on the multiscale modeling of materials to understand their fundamental properties from
synthesis and growth to performance and failures. Before joining ORNL, he earned his
Ph.D. in multiscale modeling for 2D materials from the Massachusetts Institute of
Advancing the frontiers of science often requires the creation of new probes to uncover the
underlying microscopic mechanisms giving rise to exotic macroscopic phenomena, such as high-
temperature superconductivity. Can quantum entangled probes uncover the inherent
entanglement of the target matter? We have recently [1-3] developed an entangled neutron
beam where individual neutrons can be entangled in spin, trajectory, and energy. To
demonstrate entanglement in these beams we crafted neutron interferometric measurements
of contextuality inequalities whose violation provided an indication of the breakdown of
Einstein's local realism. In turn, the tunable entanglement (spin-echo) length of the neutron
beam from nanometers to microns and energy differences from peV to neV opens a pathway to
a future era of entangled neutron scattering in matter. What kind of information can be
extracted with this novel entangled probe? A recent general quantum many-body entangled-
probe scattering theory  provides a framework to respond to this question. Interestingly, by
carefully tuning the probe's entanglement and inherent coherence properties, one can directly
access the intrinsic entanglement of the target material. This theoretical framework supports
the view that our entangled beam can be used as a multipurpose scientific tool. We are
currently  pursuing several ideas and developing new spin-textured entangled beams with
OAM for future experiments in candidate quantum spin liquids, unconventional
superconductors, and chiral quantum materials.
 J. Shen et. al., Nature Commun. 11, 930 (2020).
 S. Lu et. al., Phys. Rev. A 101, 042318 (2020).
 S. J. Kuhn et. al., Phys. Rev. Research 3, 023227 (2021).
 A. A. Md. Irfan, P. Blackstone, R. Pynn, and G. Ortiz, New J. Phys. 23, 083022 (2021).
 Q. Le Thien, S. McKay, R. Pynn, and G. Ortiz, arXiv:2207.12419.
What physics does one hope to learn by looking closely at exotic quantum states of matter, esoteric to begin with, but even more so on curved surfaces?! In this talk first I will remind the audience why quantum hall states serve as paradigmatic topological quantum states of matter, highlighting their signature property: the quantization of Hall conductance, which is independent of sample-specific details to the extent that it is used for precise measurements of fundamental constants. Tracing the topological origin of this remarkable property, I will motivate by analogy the interplay between the geometry of these states and their response to “gravitational” perturbations, i.e., deformations to the real space manifold they are embedded in — on a cone, for example! This then naturally leads to a discussion of what, if any, universal signatures characterize this response. Finally, some reflections on the broader implications of these excursions, and connections to other branches of physics, including classical soft matter systems.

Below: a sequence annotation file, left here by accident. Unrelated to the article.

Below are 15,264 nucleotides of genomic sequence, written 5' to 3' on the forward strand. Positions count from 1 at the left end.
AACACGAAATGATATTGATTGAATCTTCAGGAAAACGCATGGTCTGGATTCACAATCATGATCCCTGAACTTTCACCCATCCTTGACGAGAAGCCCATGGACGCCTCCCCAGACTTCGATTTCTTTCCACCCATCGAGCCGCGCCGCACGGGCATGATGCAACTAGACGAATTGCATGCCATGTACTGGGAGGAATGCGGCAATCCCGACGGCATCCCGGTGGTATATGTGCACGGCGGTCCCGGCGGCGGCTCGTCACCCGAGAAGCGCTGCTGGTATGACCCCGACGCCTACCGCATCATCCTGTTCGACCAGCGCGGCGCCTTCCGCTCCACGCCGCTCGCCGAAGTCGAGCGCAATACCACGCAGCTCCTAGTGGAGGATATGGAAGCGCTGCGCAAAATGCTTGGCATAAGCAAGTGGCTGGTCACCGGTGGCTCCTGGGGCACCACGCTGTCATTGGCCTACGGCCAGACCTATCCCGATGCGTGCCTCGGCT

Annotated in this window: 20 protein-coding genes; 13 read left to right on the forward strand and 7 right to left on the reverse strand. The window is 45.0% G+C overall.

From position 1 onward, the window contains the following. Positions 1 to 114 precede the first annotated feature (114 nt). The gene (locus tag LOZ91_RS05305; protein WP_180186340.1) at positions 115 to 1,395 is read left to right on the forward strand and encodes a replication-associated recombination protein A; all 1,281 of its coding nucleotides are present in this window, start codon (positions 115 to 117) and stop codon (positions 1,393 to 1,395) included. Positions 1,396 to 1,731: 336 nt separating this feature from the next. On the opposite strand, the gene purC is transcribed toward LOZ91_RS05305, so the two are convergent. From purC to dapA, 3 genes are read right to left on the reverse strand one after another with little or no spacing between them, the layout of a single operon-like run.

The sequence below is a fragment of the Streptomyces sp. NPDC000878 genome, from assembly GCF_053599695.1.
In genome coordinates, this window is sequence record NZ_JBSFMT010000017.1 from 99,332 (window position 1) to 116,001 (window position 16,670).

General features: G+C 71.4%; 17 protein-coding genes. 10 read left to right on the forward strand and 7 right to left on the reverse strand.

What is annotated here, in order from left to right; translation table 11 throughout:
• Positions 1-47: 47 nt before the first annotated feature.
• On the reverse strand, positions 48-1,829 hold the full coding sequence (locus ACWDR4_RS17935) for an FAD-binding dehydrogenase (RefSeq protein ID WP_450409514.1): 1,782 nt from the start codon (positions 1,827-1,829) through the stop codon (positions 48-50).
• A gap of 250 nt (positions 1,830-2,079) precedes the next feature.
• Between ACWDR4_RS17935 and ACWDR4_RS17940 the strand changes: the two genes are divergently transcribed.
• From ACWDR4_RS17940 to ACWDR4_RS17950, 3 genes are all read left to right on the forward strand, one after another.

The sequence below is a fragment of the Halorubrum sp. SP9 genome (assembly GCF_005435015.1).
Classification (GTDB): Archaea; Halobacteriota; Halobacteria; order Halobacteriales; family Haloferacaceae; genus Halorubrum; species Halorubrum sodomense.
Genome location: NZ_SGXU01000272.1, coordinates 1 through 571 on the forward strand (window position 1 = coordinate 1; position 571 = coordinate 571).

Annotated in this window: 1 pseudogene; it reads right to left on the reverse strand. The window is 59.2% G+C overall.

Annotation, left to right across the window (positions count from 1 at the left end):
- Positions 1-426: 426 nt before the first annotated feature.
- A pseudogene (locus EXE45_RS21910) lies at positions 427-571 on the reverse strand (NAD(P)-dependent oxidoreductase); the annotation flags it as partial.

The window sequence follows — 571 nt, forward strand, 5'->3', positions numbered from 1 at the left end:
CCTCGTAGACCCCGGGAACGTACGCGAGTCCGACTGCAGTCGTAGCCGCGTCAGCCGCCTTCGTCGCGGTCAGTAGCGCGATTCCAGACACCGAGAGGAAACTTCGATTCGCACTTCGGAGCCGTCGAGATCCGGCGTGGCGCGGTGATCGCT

Dr. Biswas received his PhD from Harvard University, working with Prof. Subir Sachdev on experimentally relevant exotic quantum states of matter. Prof. Bert Halperin served as mentor. While at Harvard Rudro held several fellowships including the James Mills Pierce Fellowship Award, the Purcell Fellowship and the Harvard Center for Energy and Environment Fellowship. Following postdoctoral research as an Institute of Condensed Matter Theory Fellow at UIUC, Rudro became an Assistant Professor of Physics at Purdue University, where he is currently.
Cuprate high-temperature superconductors feature rich phase diagrams due to the presence of various competing degrees of freedom, inevitable disorder and high anisotropy. In cuprates, the value of the upper critical magnetic field (Hc2) and the role of charge and spin orders have long been under debate. In order to reveal the nature of the quantum phases (T -> 0) and transitions between them, in a varied magnetic field, as well as to investigate the precise interplay of charge order, disorder, and high temperature superconductivity, we perform transport measurements on (1) underdoped Bi2Sr0.16La0.84CuO6+δ, which exhibits short-range charge order, (2) overdoped Bi2.1Sr1.9CuO6+δ and (3) highly overdoped Bi2Sr2O6+δ, where charge order has not been observed yet. Measurements of linear transport, non-linear transport and Hall effect were performed in magnetic fields (H) up to 45 T and temperatures (T) down to 17 mK.
Plastic semiconductors incorporated into transistors have shown enormous potential for low-cost, flexible, printable electronics and bioelectronics. In my talk, I will discuss their history, operating mechanisms, and potential applications. I will highlight key challenges to these applications, and discuss some of the approaches I've taken to overcome them. I will show how these simple solutions can work towards the broad realization of organic transistors.